Well the news is that intolerance, after a fashion, is OK, certainly currently not illegal. For myself I am intolerant of much, the list would be too long, some of the things on the list I guess would be considered less respectable than others. At present my greatest intolerance is religious bigotry in general and Islamicist ideology in particul…

Bakunin's Victory

The Modern Left and by this I mean since 1848, has been characterised by schism. The most fundamental of these is surely that between Marx and Bakunin. Following on the defeat of the Paris Commune in 1872 Marx engineered Bakunin’s expulsion from the 1st International. The Core of the dispute between them[1] concerned the role of the state. Put starkly Marx saw a key role for the state in establishing the new socialist order, in the shape of ‘the dictatorship of the proletariat.’ Bakunin on the other hand saw the state, in whatever form as fundamentally antithetic to the establishment of socialism. He saw in Marx’s prescriptions the seeds of authoritarianism and tyranny. Marx won the argument. The history of the twentieth century records the consequences. So I think it is long overdue to pay Bakunin his dues, so sadly over the lives of so many corpses, Bakunin got it right.
[1] Though on Marx’s part the dispute was also partly personal, moreover he had a particular distrust of Russians.

Is There Anybody out There?

I seem to be attracting less and less comments. Two possibilities occur, either my erudition, acute insights, acerbic wit and the sheer force of my arguements have cowed my few readers into silence or nobody is any longer reading me. Now I would like to think it is the former however I rather suspect it is the latter. Let me know.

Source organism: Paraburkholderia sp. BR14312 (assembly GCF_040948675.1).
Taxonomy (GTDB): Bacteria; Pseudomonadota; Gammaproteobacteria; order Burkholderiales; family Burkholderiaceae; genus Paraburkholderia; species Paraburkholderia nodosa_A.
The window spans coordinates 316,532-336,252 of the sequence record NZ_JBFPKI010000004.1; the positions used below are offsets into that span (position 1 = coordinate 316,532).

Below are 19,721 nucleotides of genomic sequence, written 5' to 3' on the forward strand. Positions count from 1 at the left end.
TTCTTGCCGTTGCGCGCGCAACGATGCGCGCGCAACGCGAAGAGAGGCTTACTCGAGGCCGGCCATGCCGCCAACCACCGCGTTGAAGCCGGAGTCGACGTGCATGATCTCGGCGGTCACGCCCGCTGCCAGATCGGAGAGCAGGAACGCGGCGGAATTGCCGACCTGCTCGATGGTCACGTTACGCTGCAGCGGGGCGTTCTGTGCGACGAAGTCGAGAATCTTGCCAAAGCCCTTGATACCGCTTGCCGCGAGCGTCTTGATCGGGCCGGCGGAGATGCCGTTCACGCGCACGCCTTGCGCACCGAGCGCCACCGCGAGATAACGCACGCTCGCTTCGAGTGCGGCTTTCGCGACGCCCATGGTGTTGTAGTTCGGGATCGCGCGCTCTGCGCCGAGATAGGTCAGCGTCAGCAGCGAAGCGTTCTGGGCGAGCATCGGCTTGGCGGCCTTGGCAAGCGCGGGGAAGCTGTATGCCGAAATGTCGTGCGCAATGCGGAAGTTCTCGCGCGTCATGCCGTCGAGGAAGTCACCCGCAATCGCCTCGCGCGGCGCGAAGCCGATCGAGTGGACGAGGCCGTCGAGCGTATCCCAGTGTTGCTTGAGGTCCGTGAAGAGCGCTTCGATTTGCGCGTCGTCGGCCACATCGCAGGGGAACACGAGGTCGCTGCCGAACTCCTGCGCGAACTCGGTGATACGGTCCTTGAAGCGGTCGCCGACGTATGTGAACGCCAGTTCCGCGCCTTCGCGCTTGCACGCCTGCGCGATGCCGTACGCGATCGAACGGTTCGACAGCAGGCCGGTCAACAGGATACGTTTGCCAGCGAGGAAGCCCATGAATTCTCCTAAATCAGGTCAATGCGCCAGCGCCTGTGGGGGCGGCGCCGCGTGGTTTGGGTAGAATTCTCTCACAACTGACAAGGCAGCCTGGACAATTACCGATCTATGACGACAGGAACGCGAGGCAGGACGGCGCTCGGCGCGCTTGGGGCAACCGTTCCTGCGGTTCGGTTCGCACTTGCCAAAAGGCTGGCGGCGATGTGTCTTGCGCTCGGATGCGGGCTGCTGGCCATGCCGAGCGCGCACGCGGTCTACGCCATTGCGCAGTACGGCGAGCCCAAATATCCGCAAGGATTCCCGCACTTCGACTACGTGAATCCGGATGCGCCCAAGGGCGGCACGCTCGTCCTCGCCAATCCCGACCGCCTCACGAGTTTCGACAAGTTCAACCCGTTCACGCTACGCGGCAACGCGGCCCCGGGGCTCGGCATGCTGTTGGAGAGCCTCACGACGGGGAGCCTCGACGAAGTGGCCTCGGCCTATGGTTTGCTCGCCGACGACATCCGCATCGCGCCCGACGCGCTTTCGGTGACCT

I’m reluctant to talk about Mr Galloway again, so much so that I have put off writing about him, but eventually you cannot ignore the smell in your nostrils.

The last time I mentioned Mr Galloway’s name in what in fact was intended as an attack on the so called ‘Stop the War Coalition’ I got the usual response, along the lines of ‘that’s George for you a suitable case for satire!’ This of course is part of the image Mr Galloway likes to cultivate, Gorgeous George, the cheeky chappie, who likes appearing on Big Brother, jocular Georgie the Talksport shock Jock.
There is however another George, this is the George who displays, in Christopher Hitchens words ‘ a different set of manners,’ when meeting Middle Eastern dictators such as the thuggish Mr Basharal-Assad the President of Syria. Mr Galloway informs the Syrian people how fortunate they are to have such a ruler. Not fortunate enough however to vote for him in free and fair elections!
Perhaps I should pass over the praise for Saddam H…